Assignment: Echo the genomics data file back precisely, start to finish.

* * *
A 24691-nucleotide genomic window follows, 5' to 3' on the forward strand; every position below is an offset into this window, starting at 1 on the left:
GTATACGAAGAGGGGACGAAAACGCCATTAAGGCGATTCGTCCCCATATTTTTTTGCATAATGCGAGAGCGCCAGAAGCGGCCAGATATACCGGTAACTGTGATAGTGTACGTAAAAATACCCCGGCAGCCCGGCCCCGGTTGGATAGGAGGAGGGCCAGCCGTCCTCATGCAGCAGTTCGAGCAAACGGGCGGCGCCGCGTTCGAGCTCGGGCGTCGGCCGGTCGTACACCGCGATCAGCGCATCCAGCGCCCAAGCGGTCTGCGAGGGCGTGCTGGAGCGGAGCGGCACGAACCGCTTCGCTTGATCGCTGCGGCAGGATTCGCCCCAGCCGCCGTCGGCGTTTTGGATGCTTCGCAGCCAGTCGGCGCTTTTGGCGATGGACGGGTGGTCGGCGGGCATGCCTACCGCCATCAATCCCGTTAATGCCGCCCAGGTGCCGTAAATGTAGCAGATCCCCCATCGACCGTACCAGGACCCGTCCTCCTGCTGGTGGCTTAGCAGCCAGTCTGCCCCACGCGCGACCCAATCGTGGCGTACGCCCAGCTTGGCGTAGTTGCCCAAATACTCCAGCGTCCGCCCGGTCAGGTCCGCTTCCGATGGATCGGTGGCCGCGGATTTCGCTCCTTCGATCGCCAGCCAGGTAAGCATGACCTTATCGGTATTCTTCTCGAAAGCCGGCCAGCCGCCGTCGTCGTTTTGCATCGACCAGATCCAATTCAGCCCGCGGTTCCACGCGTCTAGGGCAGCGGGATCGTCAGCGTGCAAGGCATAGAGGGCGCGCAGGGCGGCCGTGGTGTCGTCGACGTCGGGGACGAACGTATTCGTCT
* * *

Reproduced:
A 24691-nucleotide genomic window follows, 5' to 3' on the forward strand; every position below is an offset into this window, starting at 1 on the left:
GTATACGAAGAGGGGACGAAAACGCCATTAAGGCGATTCGTCCCCATATTTTTTTGCATAATGCGAGAGCGCCAGAAGCGGCCAGATATACCGGTAACTGTGATAGTGTACGTAAAAATACCCCGGCAGCCCGGCCCCGGTTGGATAGGAGGAGGGCCAGCCGTCCTCATGCAGCAGTTCGAGCAAACGGGCGGCGCCGCGTTCGAGCTCGGGCGTCGGCCGGTCGTACACCGCGATCAGCGCATCCAGCGCCCAAGCGGTCTGCGAGGGCGTGCTGGAGCGGAGCGGCACGAACCGCTTCGCTTGATCGCTGCGGCAGGATTCGCCCCAGCCGCCGTCGGCGTTTTGGATGCTTCGCAGCCAGTCGGCGCTTTTGGCGATGGACGGGTGGTCGGCGGGCATGCCTACCGCCATCAATCCCGTTAATGCCGCCCAGGTGCCGTAAATGTAGCAGATCCCCCATCGACCGTACCAGGACCCGTCCTCCTGCTGGTGGCTTAGCAGCCAGTCTGCCCCACGCGCGACCCAATCGTGGCGTACGCCCAGCTTGGCGTAGTTGCCCAAATACTCCAGCGTCCGCCCGGTCAGGTCCGCTTCCGATGGATCGGTGGCCGCGGATTTCGCTCCTTCGATCGCCAGCCAGGTAAGCATGACCTTATCGGTATTCTTCTCGAAAGCCGGCCAGCCGCCGTCGTCGTTTTGCATCGACCAGATCCAATTCAGCCCGCGGTTCCACGCGTCTAGGGCAGCGGGATCGTCAGCGTGCAAGGCATAGAGGGCGCGCAGGGCGGCCGTGGTGTCGTCGACGTCGGGGACGAACGTATTCGTCT